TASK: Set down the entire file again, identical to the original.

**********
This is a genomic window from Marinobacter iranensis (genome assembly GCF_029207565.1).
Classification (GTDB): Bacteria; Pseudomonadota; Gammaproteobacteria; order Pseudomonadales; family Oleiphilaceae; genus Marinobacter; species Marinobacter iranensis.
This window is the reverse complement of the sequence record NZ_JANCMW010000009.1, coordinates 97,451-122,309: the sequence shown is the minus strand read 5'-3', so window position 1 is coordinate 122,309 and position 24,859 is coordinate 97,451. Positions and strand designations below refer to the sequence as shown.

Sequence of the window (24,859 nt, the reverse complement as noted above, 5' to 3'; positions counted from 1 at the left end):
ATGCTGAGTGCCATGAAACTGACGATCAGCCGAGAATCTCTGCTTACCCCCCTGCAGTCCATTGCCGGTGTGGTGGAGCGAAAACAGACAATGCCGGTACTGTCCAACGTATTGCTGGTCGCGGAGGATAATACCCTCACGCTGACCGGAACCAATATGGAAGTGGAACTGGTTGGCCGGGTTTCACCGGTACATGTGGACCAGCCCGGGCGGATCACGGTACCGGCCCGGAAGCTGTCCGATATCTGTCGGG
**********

This is a genomic window from Marinobacter iranensis (genome assembly GCF_029207565.1).
Classification (GTDB): Bacteria; Pseudomonadota; Gammaproteobacteria; order Pseudomonadales; family Oleiphilaceae; genus Marinobacter; species Marinobacter iranensis.
This window is the reverse complement of the sequence record NZ_JANCMW010000009.1, coordinates 97,451-122,309: the sequence shown is the minus strand read 5'-3', so window position 1 is coordinate 122,309 and position 24,859 is coordinate 97,451. Positions and strand designations below refer to the sequence as shown.

Sequence of the window (24,859 nt, the reverse complement as noted above, 5' to 3'; positions counted from 1 at the left end):
ATGCTGAGTGCCATGAAACTGACGATCAGCCGAGAATCTCTGCTTACCCCCCTGCAGTCCATTGCCGGTGTGGTGGAGCGAAAACAGACAATGCCGGTACTGTCCAACGTATTGCTGGTCGCGGAGGATAATACCCTCACGCTGACCGGAACCAATATGGAAGTGGAACTGGTTGGCCGGGTTTCACCGGTACATGTGGACCAGCCCGGGCGGATCACGGTACCGGCCCGGAAGCTGTCCGATATCTGTCGGG